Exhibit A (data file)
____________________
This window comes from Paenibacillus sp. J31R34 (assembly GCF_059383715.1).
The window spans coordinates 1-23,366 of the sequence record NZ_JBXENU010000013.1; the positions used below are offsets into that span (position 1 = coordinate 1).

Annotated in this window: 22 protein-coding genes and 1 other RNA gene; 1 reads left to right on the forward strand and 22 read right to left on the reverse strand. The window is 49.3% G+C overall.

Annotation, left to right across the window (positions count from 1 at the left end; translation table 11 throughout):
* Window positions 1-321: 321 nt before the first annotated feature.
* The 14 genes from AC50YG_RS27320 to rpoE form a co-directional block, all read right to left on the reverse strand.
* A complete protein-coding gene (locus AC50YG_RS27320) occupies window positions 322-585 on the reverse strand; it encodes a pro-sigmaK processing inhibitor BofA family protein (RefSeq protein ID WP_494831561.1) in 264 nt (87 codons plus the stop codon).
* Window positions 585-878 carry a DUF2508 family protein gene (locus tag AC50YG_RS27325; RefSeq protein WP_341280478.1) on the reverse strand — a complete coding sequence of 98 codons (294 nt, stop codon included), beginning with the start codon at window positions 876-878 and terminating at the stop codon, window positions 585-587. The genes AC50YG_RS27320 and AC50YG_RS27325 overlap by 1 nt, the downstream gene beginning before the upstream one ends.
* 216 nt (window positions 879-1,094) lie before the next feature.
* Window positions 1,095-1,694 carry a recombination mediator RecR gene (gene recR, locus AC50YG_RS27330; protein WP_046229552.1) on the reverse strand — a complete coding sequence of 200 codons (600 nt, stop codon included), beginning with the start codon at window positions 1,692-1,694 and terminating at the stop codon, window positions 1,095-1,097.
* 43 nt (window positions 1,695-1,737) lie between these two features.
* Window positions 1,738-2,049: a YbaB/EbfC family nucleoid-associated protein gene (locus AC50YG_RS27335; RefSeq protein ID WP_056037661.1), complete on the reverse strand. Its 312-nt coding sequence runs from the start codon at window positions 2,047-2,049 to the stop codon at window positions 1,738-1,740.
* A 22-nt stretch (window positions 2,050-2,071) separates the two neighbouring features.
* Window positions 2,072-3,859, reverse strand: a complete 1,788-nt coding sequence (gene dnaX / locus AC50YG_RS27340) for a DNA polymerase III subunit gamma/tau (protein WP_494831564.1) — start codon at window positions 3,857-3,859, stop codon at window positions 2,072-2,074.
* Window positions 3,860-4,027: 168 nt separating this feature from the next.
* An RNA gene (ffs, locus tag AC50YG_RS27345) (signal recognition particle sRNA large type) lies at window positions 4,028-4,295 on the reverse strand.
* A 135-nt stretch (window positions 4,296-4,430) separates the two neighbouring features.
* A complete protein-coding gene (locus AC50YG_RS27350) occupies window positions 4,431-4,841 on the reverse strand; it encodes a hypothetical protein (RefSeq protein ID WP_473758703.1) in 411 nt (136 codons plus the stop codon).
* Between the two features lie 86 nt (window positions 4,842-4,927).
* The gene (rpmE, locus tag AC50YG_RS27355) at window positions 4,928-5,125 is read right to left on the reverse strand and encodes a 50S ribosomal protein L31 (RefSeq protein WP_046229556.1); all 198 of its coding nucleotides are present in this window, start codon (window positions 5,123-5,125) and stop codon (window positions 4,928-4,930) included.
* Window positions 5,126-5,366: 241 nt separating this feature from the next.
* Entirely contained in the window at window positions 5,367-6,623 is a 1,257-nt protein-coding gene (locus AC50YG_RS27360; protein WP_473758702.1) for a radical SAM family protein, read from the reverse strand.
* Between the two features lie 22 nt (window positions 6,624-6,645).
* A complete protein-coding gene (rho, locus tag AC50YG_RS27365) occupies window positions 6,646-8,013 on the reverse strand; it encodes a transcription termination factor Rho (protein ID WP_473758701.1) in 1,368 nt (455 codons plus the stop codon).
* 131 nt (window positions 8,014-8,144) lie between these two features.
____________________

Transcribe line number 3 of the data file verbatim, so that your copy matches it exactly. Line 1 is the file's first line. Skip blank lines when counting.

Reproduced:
Annotated in this window: 22 protein-coding genes and 1 other RNA gene; 1 reads left to right on the forward strand and 22 read right to left on the reverse strand. The window is 49.3% G+C overall.